Monday, February 2, 2009

Hot topics

One advantage of being a grad student in a top program, it's been said, is that such students get access to cutting-edge work that might not appear in the journals for several years. It also seems obvious that journals are more likely to reject articles that they perceive as not being on the cutting edge. These facts, if they are facts, might seem to give students at top programs a very significant advantage over their less pedigreed brethren, since only they (and the faculty in their programs) would be in a position to submit articles on a given topic just when the journals really want to publish articles on that topic.

Do students at top programs really enjoy a huge advantage in this regard? If so, what can students at non-stellar programs do to minimize their disadvantage? Does fairness require that philosophers at top programs disseminate their current research more widely?

8 comments:

Anonymous said...

I have already started shipping out papers on meta-meta-metaphysics in the hopes to outdo all of Kit Fine's students for years to come.

C

Anonymous said...

Actually, I do find that being at a program well ranked in my area of interest has helped me in terms of getting a leg up in publication and with conference presentations. It's not so much access to cutting edge work, it's more access to people doing cutting edge work, who can help you with your own work.

Also, in a department with people who are really active in terms of research there are more opportunities to work as a research assistant, which is a good way to get your name attached to papers as a second author or otherwise mentioned in papers.

actual_name said...

As far as I tell, faculty at top Ph.D programs who distribute manuscripts to their students will make their ideas (and usually, the manuscripts themselves) readily available elsewhere: on his or her website, at APA meetings, at colloquium lectures, as keynote addresses at graduate conferences, and so forth. So it's doubtful that those enrolled in these programs enjoy much of an advantage in this regard.

I think it's a mistake to assume that even if you attend said programs, these manuscripts will simply fall in your lap. Even if you're in the program, some initiative is required on your part: an e-mail, usually. But folks at lower-ranked programs can send e-mail, too, last time I checked.

And as Anonymous 9:23's comment suggests, there are potential disadvantages to being privy to all these secret unpublished manuscripts. Who's going to publish Kit Fine's students' papers on meta-meta-metaphysics after Kit Fine publishes all those manuscripts they're crimping all their ideas from? Not too many, I'd say.

Anonymous said...

"Cutting edge philosophy"?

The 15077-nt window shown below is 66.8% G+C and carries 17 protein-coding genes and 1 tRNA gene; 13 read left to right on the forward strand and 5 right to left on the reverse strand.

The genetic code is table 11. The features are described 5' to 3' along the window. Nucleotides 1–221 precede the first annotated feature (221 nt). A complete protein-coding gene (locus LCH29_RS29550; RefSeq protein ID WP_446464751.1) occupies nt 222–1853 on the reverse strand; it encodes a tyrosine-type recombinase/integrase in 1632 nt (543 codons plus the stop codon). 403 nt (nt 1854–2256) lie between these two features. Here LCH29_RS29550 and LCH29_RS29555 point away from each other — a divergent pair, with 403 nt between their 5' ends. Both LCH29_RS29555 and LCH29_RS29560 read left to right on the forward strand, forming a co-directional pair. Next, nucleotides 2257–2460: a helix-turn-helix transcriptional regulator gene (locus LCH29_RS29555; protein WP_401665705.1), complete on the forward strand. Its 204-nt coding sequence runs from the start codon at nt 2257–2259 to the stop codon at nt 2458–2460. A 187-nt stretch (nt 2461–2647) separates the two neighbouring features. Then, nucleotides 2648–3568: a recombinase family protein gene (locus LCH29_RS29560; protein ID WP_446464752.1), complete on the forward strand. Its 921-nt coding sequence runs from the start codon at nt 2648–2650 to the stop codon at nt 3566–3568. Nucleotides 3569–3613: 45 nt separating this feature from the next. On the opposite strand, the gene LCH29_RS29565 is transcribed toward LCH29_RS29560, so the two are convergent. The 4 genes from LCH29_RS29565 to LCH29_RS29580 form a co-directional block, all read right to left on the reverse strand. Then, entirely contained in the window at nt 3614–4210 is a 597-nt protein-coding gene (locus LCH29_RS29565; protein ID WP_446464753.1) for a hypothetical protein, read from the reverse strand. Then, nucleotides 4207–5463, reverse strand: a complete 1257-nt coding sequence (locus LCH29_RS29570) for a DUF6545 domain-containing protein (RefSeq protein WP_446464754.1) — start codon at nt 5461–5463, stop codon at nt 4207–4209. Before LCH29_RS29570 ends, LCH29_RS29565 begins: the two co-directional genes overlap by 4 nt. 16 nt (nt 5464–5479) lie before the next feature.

WWSS: What would Socrates say?

Anonymous said...

what is with this obsession with pedigree and how it is somehow unfair? grads at top programs get to work with top people. that's why you want to go there. that's why everyone wants to go there, whether or not they got accepted. that's why top programs get to be very selective about the grads they let attend.

There is nothing unfair about not getting into a top program and thus not having access to top people doing cutting edge work. there is, thus, no reason people doing cutting edge research should have to compensate for some other grad's mediocre application that got rejected as a result of which that grad is at a less respected program.

seriously, get over the pedigree obsession, this idea that somehow all philosophy grads are exactly equal but some get access to better resources (people, research, school recognition) than others.

Anonymous said...

what is with this obsession with pedigree and how it is somehow unfair?

I defy you to show us where in the post or subsequent comments someone said that those with pedigree have an unfair advantage. That being said, I'm starting to have some problem with some with pedigree. You, for example, have poor reading skills and seem to be a bit of a brat.

Anonymous said...

"Do students at top programs really enjoy a huge advantage in this regard? If so, what can students at non-stellar programs do to minimize their disadvantage? Does fairness require that philosophers at top programs disseminate their current research more widely?"

read the last sentence. the author is intimating that it is unfair for students at top programs to have the kind of advantage that goes along with early access to current work done by top philosophers. It is presented as if it is arguably unfair that such philosophers work closely wit their own students (at pedigreed programs) rather than sharing their expertise more broadly with students at other programs.

and by the way, not everyone who comments here is a graduate student, pedigreed or otherwise. Calling someone a brat for pointing out a clear theme to man posts here and at philosophy smoker does not mean one is a grad at a top program.

Anonymous said...

This isn't the Philosophy Smoker.

It is presented as if it is arguably unfair that such philosophers work closely wit their own students (at pedigreed programs) rather than sharing their expertise more broadly with students at other programs.

Presented as if arguably unfair = a sign of pedigree obsession?

Please.